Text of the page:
Inflammatory food items include foods with gluten, lectin, sugars (table sugar, all soft drinks, candies, cookies, bread, most desserts), most carbohydrates, foods made of wheat flour, pasta, processed foods (hot dog, hamburger, bacon, most deli items), burnt meat (from grilling at high heat), soybeans, most fast foods, trans-fats, red meats, alcoholic beverage, tobacco, and foods high in the bad omega-6 and low in good omega-3. These food items are not healthy for any of us, but especially bad for people with gout or arthritis.

Fishes to avoid

Fishes to avoid because of contaminants in them: King mackerel, marlin, swordfish, albacore tuna (high mercury content, but small light tuna fish is healthy), orange roughy, big-eye tuna, shark, swordfish, tilefish (from Gulf of Mexico). The big fishes eat the smaller fish, resulting in higher mercury and other contaminants in the big fishes.

Cancer fumes

High heat, as in grilling food items like meat, causes the oil to drop to the charcoal below, which causes dangerous (cancer-causing) fumes to rise up and “attach” to the meat, which results in advance glycation, making the meat more inflammatory and potentially carcinogenic.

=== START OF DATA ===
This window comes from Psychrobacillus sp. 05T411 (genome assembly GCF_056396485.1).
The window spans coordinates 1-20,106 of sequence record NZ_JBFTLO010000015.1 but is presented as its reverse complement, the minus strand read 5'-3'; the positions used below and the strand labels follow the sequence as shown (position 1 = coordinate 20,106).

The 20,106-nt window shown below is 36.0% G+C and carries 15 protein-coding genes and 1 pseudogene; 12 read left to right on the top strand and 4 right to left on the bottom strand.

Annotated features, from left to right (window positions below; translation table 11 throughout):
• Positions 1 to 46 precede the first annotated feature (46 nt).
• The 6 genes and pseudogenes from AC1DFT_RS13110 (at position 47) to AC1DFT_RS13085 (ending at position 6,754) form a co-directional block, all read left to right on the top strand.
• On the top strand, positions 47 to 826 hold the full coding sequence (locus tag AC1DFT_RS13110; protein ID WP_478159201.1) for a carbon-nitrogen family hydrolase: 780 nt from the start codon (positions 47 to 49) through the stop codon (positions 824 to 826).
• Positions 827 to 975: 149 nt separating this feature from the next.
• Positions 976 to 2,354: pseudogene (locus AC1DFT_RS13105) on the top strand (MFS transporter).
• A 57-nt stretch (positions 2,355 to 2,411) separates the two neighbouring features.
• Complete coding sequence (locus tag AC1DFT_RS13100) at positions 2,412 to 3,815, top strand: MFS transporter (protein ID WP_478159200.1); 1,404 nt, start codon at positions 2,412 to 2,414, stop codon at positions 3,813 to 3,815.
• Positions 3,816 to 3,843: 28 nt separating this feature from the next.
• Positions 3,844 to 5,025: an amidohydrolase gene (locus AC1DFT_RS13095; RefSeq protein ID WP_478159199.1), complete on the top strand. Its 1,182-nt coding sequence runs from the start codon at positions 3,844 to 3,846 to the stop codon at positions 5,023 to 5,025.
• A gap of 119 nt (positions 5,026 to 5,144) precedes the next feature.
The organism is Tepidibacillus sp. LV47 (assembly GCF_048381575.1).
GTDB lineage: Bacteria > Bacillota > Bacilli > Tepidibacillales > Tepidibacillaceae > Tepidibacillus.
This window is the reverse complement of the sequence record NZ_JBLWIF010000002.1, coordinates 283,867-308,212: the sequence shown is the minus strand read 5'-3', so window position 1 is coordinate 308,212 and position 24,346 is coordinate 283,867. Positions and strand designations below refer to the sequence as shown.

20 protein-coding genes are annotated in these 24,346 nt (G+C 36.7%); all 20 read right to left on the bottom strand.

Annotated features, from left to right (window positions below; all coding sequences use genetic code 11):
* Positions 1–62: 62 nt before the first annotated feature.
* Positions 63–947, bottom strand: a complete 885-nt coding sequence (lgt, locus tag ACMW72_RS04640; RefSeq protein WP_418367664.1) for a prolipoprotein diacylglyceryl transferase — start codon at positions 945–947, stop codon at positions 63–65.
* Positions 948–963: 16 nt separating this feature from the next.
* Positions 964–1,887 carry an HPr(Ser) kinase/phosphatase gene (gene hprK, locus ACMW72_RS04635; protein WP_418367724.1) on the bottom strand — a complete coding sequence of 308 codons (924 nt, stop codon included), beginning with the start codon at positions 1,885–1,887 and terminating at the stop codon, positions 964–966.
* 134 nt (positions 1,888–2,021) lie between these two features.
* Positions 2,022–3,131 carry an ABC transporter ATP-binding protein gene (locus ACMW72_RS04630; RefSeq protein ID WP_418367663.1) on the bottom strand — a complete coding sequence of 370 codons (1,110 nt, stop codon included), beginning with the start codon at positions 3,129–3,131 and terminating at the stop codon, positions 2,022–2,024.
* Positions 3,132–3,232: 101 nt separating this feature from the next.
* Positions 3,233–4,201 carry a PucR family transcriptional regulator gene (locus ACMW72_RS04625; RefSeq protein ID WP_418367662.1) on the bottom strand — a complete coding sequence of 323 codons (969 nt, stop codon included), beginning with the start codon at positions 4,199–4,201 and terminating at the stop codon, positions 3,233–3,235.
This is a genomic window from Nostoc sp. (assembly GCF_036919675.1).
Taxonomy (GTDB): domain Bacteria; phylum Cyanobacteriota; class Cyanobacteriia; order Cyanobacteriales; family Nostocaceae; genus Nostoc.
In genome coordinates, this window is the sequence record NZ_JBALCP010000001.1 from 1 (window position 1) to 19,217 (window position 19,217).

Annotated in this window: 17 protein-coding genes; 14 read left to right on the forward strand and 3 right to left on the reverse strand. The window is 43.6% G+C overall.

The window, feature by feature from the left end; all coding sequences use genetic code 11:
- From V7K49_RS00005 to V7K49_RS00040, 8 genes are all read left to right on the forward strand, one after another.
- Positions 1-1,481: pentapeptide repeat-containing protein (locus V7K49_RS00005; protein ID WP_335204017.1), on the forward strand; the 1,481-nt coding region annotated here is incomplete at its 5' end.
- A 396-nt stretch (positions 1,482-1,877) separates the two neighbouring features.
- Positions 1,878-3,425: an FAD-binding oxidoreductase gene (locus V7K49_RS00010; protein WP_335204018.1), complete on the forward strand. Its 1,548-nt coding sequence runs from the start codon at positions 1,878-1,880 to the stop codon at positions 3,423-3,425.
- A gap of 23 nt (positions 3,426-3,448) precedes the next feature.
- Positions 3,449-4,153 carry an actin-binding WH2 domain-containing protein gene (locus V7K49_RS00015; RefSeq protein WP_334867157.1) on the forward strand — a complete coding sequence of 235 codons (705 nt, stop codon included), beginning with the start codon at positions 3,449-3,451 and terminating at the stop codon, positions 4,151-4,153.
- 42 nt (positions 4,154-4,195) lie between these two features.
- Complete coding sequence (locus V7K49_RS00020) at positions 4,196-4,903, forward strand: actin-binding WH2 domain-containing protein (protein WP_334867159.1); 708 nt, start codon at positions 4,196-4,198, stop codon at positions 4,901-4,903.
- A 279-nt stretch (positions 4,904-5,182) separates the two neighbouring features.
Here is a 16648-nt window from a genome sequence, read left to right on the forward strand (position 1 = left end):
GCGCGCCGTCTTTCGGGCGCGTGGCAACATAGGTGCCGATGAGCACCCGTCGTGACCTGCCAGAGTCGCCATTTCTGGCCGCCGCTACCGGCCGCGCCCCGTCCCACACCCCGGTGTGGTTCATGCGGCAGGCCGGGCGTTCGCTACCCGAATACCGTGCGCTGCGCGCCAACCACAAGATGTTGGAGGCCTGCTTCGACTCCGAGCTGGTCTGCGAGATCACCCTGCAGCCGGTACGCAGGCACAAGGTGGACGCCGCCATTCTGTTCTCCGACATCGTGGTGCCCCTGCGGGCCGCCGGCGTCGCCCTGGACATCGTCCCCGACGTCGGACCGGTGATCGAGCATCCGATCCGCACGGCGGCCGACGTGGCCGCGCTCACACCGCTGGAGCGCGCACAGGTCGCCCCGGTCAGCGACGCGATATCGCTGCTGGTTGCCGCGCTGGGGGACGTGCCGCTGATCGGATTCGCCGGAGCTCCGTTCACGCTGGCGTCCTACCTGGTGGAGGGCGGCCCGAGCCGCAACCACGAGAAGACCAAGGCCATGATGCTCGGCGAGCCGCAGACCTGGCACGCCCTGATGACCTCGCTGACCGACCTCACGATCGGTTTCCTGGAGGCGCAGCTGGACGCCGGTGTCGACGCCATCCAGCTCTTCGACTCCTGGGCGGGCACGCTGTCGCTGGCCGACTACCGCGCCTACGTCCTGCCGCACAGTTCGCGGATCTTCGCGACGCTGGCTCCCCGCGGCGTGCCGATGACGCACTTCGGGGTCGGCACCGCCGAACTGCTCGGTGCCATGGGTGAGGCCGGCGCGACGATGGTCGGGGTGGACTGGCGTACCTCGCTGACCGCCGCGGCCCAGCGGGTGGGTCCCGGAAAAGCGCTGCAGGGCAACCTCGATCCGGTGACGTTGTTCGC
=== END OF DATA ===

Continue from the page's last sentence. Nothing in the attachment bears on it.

Cooking oil

The recommended cooking oil is light olive oil, and the extra virgin oil for (bread) dips. Avocado oil is also healthy. The 8 harmful seed oils to avoid are corn oil, canola oil, cottonseed oil, grapeseed oil, sunflower oil, rice bran oil, soy oil and safflower oil.

Nightshade vegetables

For those with arthritis, nightshade vegetables (solanaceae) are to be avoided as they cause more joint inflammation and pain. These veggies include tomato, potato, eggplant, pepper and paprika. They contain glycoalkaloids (for their protection against predators, like insects, bacteria, fungi, animals), which, unfortunately causes inflammation and pain for people with arthritis.


Those with gout and/or arthritis should avoid purine, which aggravates pain quickly. Food items high in purine are venison and red meat and fried foods in general, liver, tongue, kidney, tripe, mackerel, bonito fish, sardines, anchovies,  spinach, mushroom, asparagus, cauliflower, kale, arugula, and cabbage.

Healthy nuts

The recommended healthier nuts for regular daily intake are walnut, pecan, and pistachio. Almond, macadamia, peanuts, and others, for occasional consumption. About 1.5 to 2 ounces of any or a combination of those 3 nuts are healthy daily snacks. Nuts provide fibers, nutrients, vitamins and minerals, protein, and they help lower the LDL, the bad cholesterol.

Anti-inflammatory foods